LAS VEGAS - A retiree armed with multiple assault rifles strafed an outdoor country music festival in Las Vegas from a high-rise hotel window on Sunday, slaughtering at least 59 people in the deadliest mass shooting in modern US history before killing himself.
The barrage of gunfire from the 32nd-floor of the Mandalay Bay hotel into a crowd of 22,000 people came in extended bursts that lasted several minutes, sparking panic as throngs of music fans desperately cowered on the open ground, hemmed in by fellow concertgoers, while others at the edge tried to flee.
More than 525 people were injured - some by gunfire or shrapnel, some trampled - in the pandemonium adjacent to the Las Vegas Strip as police scrambled to locate the assailant. Police identified the gunman as Stephen Paddock, 64, who lived in a retirement community in Mesquite, Nevada. They said they believed he acted alone and did not know why he attacked the crowd.
The Islamic State militant group claimed responsibility for the massacre, but US officials said there was no evidence of that.
At least a dozen people were in critical condition at University Medical Center Las Vegas, where all of the injured were taken, a spokeswoman said.
The preliminary death toll, which officials said could rise, surpassed last year's massacre of 49 people at a gay nightclub in Orlando, Florida, by a gunman who pledged allegiance to Islamic State.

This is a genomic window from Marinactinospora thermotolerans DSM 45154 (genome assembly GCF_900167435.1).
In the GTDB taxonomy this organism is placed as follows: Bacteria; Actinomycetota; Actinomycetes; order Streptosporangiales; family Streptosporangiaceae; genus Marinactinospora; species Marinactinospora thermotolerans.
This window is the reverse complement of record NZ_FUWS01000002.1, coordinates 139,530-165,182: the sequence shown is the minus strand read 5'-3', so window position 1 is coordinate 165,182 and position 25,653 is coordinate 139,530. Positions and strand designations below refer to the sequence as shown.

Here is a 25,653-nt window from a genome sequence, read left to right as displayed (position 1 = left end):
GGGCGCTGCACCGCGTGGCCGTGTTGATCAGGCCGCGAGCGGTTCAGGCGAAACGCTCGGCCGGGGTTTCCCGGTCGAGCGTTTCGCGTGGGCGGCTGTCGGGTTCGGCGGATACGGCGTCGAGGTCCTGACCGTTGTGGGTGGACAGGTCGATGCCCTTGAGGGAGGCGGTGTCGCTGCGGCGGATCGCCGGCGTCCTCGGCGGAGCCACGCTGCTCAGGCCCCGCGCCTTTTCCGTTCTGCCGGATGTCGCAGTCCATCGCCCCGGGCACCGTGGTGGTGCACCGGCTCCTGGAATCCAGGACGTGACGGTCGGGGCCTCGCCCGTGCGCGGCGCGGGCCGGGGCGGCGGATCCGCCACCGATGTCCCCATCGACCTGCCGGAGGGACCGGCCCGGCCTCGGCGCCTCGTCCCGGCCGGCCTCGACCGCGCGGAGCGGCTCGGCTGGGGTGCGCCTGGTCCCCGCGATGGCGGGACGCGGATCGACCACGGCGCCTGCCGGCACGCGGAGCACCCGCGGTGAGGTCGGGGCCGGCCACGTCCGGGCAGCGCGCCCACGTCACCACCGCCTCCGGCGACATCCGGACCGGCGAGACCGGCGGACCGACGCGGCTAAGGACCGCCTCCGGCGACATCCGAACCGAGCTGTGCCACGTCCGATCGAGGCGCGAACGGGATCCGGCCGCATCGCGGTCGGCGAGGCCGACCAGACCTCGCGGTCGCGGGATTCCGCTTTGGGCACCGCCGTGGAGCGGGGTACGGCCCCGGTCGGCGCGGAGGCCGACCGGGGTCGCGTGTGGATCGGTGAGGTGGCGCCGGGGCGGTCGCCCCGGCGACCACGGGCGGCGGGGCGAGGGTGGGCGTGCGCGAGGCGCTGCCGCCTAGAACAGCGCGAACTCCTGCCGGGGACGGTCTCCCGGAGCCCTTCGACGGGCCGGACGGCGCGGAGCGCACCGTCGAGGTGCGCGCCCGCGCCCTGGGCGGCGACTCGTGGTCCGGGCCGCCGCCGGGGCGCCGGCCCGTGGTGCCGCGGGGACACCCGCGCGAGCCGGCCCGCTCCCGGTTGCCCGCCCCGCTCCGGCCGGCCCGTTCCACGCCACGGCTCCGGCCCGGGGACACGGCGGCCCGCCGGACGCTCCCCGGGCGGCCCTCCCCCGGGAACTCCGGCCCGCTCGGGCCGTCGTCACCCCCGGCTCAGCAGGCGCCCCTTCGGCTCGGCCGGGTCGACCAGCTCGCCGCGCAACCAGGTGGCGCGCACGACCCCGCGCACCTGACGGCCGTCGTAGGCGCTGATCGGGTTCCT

The dead in Las Vegas included a nurse, a government employee and an off-duty police officer.
Shocked survivors, some with blood on their clothing, wandered streets, where the flashing lights of the city's gaudy casinos blended with those of emergency vehicles.
Police said Paddock had no criminal record. The gunman killed himself before police entered the hotel room from where he was firing, Clark County Sheriff Joseph Lombardo told reporters.
"We have no idea what his belief system was," Lombardo said. "I can't get into the mind of a psychopath."
Federal officials said there was no evidence to link Paddock to militant organizations.
"We have determined to this point no connection with an international terrorist group," Aaron Rouse, special agent in charge of the Federal Bureau of Investigation (FBI) field office Las Vegas, told reporters.
US officials discounted the claim of responsibility for the attack made by Islamic State.